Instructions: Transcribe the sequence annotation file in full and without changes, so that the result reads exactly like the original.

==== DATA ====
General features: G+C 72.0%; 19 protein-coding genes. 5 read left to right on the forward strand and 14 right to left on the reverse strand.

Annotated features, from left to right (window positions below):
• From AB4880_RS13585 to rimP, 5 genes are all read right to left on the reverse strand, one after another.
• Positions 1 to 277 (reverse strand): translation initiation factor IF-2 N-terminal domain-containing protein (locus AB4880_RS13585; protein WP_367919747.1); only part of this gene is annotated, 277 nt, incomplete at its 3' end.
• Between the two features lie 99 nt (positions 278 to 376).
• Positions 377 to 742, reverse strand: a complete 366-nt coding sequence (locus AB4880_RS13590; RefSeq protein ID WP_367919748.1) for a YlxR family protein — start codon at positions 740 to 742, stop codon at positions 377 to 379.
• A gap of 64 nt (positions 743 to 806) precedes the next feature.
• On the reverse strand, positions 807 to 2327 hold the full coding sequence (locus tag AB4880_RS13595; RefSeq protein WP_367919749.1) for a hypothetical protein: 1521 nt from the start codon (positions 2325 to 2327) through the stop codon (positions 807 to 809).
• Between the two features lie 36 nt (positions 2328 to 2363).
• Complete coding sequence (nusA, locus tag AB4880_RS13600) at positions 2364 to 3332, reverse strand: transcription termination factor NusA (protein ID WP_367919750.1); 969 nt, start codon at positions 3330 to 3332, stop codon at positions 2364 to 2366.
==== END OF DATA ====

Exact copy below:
General features: G+C 72.0%; 19 protein-coding genes. 5 read left to right on the forward strand and 14 right to left on the reverse strand.

Annotated features, from left to right (window positions below):
• From AB4880_RS13585 to rimP, 5 genes are all read right to left on the reverse strand, one after another.
• Positions 1 to 277 (reverse strand): translation initiation factor IF-2 N-terminal domain-containing protein (locus AB4880_RS13585; protein WP_367919747.1); only part of this gene is annotated, 277 nt, incomplete at its 3' end.
• Between the two features lie 99 nt (positions 278 to 376).
• Positions 377 to 742, reverse strand: a complete 366-nt coding sequence (locus AB4880_RS13590; RefSeq protein ID WP_367919748.1) for a YlxR family protein — start codon at positions 740 to 742, stop codon at positions 377 to 379.
• A gap of 64 nt (positions 743 to 806) precedes the next feature.
• On the reverse strand, positions 807 to 2327 hold the full coding sequence (locus tag AB4880_RS13595; RefSeq protein WP_367919749.1) for a hypothetical protein: 1521 nt from the start codon (positions 2325 to 2327) through the stop codon (positions 807 to 809).
• Between the two features lie 36 nt (positions 2328 to 2363).
• Complete coding sequence (nusA, locus tag AB4880_RS13600) at positions 2364 to 3332, reverse strand: transcription termination factor NusA (protein ID WP_367919750.1); 969 nt, start codon at positions 3330 to 3332, stop codon at positions 2364 to 2366.